The BBC may only carry out commercial activities through subsidiary companies. The BBC’s commercial subsidiaries generate returns which can be reinvested in BBC programmes and services and supplement income from the licence fee.
The BBC Charter and Agreement require Ofcom to consider the impact of the BBC’s activities on fair and effective competition. One of Ofcom’s principal functions in regulating the BBC is to set requirements around the interaction between the BBC Public Service and its commercial activities.
We have put in place requirements aimed at addressing competition concerns that could arise from the relationship between the BBC Public Service and its commercial subsidiaries to ensure that commercial activities do not, as a result of their relationship with the BBC Public Service, trading activities or non-service activities, distort the market or create an unfair competitive advantage.
We have also considered how we will hold the BBC to account on the commissioning requirements in the Agreement. We have decided not to impose any additional requirements on the BBC in this area at this time, but we will continue to monitor how the BBC’s commissioning process operates.
If the BBC is making a significant change to its commercial activities or undertaking a new activity, it must consider whether the change is “material”. This includes determining whether there is a significant risk that the change may, as a result of the relationship of the activity with the BBC Public Service, distort the market or create an unfair competitive advantage.
BBC Studios produces and distributes content for consumers to watch in the UK and around the world. It also owns and operates channels (UKTV), has a joint venture international subscription video on demand service (BritBox in the US and Canada), sells programme formats internationally and consumer products such as DVDs and merchandise.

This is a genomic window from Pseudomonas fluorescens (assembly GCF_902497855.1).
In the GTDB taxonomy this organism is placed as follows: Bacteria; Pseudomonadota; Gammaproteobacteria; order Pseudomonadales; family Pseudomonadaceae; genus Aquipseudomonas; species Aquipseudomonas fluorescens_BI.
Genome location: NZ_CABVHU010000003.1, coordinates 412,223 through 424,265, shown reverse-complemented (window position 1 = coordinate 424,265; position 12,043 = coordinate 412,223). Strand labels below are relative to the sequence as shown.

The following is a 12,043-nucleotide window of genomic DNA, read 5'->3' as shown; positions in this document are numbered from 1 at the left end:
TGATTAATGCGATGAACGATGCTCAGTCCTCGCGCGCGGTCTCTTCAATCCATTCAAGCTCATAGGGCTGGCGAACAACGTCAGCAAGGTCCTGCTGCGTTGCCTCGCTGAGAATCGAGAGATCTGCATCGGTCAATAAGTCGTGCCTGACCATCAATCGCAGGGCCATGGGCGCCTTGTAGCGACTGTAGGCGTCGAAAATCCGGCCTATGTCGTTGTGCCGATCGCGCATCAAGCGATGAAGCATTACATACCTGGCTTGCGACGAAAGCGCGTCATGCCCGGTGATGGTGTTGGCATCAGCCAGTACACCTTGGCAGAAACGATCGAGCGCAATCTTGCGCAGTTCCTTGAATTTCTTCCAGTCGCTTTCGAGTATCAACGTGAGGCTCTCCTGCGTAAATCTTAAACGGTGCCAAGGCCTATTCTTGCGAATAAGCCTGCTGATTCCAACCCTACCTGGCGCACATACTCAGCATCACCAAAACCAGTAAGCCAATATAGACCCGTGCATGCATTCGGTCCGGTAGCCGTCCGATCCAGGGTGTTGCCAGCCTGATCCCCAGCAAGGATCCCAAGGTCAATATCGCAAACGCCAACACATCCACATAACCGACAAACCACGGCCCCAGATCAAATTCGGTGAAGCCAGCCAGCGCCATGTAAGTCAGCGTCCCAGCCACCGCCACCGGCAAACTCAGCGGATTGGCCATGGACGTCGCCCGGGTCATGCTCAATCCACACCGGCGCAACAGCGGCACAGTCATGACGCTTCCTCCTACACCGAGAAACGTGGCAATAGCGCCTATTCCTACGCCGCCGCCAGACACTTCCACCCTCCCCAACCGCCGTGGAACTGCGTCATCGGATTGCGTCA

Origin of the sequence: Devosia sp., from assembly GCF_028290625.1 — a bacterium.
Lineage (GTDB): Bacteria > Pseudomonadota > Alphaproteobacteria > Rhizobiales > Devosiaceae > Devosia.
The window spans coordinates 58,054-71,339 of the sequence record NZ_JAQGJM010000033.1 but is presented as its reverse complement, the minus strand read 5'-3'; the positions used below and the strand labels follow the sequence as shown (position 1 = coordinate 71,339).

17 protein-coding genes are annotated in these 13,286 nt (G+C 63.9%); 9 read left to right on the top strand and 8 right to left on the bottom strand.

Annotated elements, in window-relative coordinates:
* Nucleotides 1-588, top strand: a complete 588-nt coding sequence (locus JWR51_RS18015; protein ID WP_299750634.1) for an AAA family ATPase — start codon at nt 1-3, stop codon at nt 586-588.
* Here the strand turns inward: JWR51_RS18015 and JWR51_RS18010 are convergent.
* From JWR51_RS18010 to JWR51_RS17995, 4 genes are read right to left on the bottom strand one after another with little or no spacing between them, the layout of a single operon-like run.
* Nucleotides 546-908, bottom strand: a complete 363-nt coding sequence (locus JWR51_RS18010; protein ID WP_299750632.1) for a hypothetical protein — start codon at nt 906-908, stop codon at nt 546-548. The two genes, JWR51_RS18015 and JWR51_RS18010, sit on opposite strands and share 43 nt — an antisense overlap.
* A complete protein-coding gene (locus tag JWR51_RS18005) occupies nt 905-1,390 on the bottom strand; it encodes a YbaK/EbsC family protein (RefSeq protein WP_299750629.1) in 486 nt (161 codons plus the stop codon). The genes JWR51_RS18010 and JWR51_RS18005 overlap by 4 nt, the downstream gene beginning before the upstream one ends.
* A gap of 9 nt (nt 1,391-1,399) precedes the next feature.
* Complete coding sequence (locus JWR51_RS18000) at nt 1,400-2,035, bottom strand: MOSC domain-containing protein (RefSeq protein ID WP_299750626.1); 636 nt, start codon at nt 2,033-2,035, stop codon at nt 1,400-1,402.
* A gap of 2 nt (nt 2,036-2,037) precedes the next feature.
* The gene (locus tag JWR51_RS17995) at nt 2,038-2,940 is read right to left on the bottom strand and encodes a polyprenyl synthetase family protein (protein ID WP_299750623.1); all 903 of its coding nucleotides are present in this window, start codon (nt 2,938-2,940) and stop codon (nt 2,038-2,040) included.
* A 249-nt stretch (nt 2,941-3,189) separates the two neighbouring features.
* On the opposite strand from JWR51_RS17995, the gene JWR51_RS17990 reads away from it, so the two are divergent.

Given developments both in the media landscape and in BBC Studios over the past few years, it is important for us to enhance our understanding of how BBC Studios has implemented our rules and to provide additional transparency on this to stakeholders.
In 2017, we published requirements aimed at addressing competition concerns that could arise from the relationship between the BBC Public Service and its commercial subsidiaries to ensure that commercial activities do not, as a result of their relationship with the BBC Public Service, trading activities or non-service activities, distort the market or create an unfair competitive advantage.
Following further work in this area, including looking at the processes and practices around the operation of the commercial subsidiaries and their relationships with the BBC’s Public Service, we have published our statement setting out our decisions to modify the requirements (PDF, 1.3 MB).
The BBC’s commercial and trading activities: requirements and guidance (PDF, 307.2 KB). We published requirements covering the BBC’s trading activities (in addition to the commercial activities) in July 2017.
Deadlines for the publication and provision of information under the Monitoring, Reporting and Transparency requirements (PDF, 650.1 KB). We specified the dates by which the BBC must publish or provide information to Ofcom (as applicable) under our requirements for the first time and in subsequent periods in October 2017.
We have undertaken work on our approach to assessing the BBC’s compliance with the commissioning requirements set out in Schedule 3(7) of the Agreement which apply to the BBC’s television, radio and online public services. Schedule 3(7) requires the BBC to increase the amount of programmes it commissions following a contestable process between producers on fair and reasonable terms.
Our statement setting out our decisions can be found in the section ‘Commissioning for the BBC Public Services’ on the Competition page.